Mongolia PM ousting may delay mine talks -Turquoise Hill

(Recasts with conference call; background)
Nov 10 (Reuters) - Last week's ousting of Mongolia's prime minister is likely to delay talks on resolving a long-running dispute over the huge Oyu Tolgoi copper and gold mine in the mineral-rich country, joint-mine owner Turquoise Hill Resources (Toronto:IVN.TO - news) Ltd said on Monday.
Mongolia's parliament voted last week to remove Prime Minister Norov Altankhuyag amid concerns about a serious economic downturn as gold, copper and coal prices and foreign direct investment slump.
"The political situation certainly could result in a possible delay," Turquoise Hill Chief Executive Kay Priestly said on a conference call to discuss the company's third-quarter results.
Vancouver-based Turquoise Hill owns 66 percent, and the Mongolian government 34 percent, of Oyu Tolgoi, which is one of the world's biggest gold and copper mines. The mine is operated by global mining giant Rio Tinto Plc (LSE: RIO.L - news) , which owns a majority stake in Turquoise Hill.
Mongolia and Rio Tinto (Xetra: 855018 - news) /Turquoise Hill have been unable to agree on investment terms for the $5.4 billion underground expansion of Oyu Tolgoi, which is currently an open-pit mine.
Priestly said Rio Tinto and Turquoise Hill had recently made an offer to the government to resolve the dispute. However, this was made before the removal of the prime minister.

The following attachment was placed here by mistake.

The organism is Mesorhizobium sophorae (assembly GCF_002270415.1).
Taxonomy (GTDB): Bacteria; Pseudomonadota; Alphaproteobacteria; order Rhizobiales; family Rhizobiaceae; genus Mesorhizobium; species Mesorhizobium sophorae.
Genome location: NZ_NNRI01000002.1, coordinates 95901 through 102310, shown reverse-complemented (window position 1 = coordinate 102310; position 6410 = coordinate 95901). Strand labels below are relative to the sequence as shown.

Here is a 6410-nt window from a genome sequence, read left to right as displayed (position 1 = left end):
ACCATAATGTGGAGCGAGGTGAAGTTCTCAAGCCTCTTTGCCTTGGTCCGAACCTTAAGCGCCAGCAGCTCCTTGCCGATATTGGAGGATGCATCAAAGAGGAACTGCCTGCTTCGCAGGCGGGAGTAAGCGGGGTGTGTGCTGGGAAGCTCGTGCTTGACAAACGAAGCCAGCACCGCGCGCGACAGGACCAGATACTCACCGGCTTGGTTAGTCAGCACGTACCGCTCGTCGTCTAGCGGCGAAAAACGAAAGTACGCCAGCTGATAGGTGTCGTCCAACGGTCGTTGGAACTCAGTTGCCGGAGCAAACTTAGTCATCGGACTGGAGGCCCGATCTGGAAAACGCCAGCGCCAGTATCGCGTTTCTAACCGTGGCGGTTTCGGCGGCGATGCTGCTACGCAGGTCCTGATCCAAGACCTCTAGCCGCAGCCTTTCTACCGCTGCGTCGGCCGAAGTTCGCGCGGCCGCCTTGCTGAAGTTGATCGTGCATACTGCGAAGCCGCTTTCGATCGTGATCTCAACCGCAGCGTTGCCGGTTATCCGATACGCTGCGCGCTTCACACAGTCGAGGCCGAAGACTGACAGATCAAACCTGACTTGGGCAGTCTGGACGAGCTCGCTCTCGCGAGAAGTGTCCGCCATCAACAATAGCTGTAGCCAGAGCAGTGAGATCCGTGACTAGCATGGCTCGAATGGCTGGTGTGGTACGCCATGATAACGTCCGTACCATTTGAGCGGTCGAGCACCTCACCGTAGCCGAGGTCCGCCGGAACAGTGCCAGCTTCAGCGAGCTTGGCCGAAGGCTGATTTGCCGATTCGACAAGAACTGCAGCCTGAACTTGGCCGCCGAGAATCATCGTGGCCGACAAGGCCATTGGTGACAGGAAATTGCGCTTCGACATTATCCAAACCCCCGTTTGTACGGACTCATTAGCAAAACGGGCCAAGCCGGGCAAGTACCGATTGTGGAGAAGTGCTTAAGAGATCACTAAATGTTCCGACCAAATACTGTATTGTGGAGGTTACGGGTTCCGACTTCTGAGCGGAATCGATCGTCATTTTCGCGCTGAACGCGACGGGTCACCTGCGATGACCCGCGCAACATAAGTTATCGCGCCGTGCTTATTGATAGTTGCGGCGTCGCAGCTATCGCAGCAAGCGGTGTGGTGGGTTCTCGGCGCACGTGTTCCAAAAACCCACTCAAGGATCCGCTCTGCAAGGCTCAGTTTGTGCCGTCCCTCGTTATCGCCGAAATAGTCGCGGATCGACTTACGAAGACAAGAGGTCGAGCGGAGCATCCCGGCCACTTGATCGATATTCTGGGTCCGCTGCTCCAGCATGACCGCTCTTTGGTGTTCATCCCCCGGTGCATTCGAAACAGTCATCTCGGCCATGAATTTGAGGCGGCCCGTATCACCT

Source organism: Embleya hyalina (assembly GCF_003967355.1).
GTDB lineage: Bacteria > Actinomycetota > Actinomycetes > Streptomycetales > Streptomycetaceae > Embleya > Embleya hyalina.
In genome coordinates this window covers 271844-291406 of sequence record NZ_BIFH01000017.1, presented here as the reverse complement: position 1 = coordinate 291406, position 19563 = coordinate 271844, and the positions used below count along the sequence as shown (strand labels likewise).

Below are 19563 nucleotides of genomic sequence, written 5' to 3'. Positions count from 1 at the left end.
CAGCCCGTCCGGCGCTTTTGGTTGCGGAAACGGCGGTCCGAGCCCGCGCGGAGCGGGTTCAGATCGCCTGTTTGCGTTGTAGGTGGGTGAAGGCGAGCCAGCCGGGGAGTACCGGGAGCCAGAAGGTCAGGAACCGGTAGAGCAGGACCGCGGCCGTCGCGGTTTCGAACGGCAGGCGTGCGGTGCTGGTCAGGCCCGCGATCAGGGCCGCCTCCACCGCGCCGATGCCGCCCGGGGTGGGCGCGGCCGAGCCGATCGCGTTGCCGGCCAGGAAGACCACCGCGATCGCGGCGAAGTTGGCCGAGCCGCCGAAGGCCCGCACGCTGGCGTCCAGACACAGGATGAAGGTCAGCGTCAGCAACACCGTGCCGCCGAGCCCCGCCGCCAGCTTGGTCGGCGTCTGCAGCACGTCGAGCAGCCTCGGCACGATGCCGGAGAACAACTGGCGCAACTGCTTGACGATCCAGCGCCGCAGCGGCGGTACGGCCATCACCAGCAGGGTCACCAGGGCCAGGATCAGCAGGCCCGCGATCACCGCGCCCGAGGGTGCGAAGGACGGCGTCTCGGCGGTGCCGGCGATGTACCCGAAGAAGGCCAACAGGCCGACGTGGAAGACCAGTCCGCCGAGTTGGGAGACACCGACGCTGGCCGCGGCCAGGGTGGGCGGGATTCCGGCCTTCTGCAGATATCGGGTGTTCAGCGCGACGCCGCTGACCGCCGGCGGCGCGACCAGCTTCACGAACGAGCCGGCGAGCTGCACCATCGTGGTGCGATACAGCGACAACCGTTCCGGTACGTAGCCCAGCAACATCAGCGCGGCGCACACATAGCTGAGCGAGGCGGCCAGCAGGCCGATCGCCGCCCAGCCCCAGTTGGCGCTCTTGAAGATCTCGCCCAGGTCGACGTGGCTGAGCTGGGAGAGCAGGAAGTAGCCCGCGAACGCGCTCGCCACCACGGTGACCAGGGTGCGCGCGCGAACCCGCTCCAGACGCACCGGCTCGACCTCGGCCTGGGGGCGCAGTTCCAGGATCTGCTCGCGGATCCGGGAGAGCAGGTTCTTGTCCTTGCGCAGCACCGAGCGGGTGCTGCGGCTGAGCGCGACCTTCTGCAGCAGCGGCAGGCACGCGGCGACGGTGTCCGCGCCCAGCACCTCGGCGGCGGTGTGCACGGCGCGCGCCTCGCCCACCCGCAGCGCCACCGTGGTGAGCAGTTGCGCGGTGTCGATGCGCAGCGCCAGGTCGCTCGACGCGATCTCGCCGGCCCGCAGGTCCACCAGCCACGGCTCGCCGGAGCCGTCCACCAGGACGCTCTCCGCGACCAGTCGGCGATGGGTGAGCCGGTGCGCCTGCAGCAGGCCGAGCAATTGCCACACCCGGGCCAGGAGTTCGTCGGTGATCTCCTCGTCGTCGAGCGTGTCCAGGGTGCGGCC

Another hold-up has been a tax dispute between the government and the companies. A government official said in September that the dispute had been resolved, with the two sides agreeing to cut an outstanding tax bill to $30 million from $130 million.
However, Priestly said that while the reduction is "welcome," Oyu Tolgoi is appealing the ruling.
Earlier on Monday, Turquoise Hill reported a lower third-quarter loss and said it expected strong concentrate sales to continue during the fourth quarter and sales to exceed production.
Contracts have been signed for all of Oyu Tolgoi's expected 2014 concentrate production, while long-term contracts account for 92 percent of 2015 planned production.
Turquoise Hill's shares ended 3 percent higher on the Toronto Stock Exchange at C$3.71. (Reporting by Nicole Mordant in Vancouver; additional reporting by Tanvi Mehta and Darshana Sankararaman in Bangalore; Editing by Savio D'Souza and Dan Grebler)



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